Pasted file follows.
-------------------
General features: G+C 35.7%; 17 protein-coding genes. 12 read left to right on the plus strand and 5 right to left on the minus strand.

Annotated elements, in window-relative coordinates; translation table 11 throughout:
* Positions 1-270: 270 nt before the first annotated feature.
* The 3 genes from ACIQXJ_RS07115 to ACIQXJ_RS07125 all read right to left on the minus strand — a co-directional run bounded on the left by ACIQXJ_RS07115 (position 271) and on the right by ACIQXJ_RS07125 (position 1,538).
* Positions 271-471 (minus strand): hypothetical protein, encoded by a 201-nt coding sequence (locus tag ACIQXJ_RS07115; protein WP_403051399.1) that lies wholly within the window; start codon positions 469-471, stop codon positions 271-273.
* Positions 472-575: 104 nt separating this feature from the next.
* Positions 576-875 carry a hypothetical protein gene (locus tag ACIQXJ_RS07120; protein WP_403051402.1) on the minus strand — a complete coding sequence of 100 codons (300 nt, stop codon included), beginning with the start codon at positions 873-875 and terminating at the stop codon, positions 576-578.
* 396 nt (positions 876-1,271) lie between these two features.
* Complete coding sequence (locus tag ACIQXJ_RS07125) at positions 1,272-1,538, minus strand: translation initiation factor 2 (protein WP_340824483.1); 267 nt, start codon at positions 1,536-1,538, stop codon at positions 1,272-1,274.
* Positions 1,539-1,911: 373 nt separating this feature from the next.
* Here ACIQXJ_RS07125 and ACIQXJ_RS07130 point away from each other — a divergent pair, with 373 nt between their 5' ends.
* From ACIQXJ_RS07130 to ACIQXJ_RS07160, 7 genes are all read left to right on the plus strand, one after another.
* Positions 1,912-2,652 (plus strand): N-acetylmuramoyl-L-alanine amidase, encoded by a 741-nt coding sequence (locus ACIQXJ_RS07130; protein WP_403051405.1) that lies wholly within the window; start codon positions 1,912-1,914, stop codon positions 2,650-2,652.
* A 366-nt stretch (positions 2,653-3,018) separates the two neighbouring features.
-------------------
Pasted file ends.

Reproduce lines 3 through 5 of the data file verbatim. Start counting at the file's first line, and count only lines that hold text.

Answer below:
* Positions 1-270: 270 nt before the first annotated feature.
* The 3 genes from ACIQXJ_RS07115 to ACIQXJ_RS07125 all read right to left on the minus strand — a co-directional run bounded on the left by ACIQXJ_RS07115 (position 271) and on the right by ACIQXJ_RS07125 (position 1,538).
* Positions 271-471 (minus strand): hypothetical protein, encoded by a 201-nt coding sequence (locus tag ACIQXJ_RS07115; protein WP_403051399.1) that lies wholly within the window; start codon positions 469-471, stop codon positions 271-273.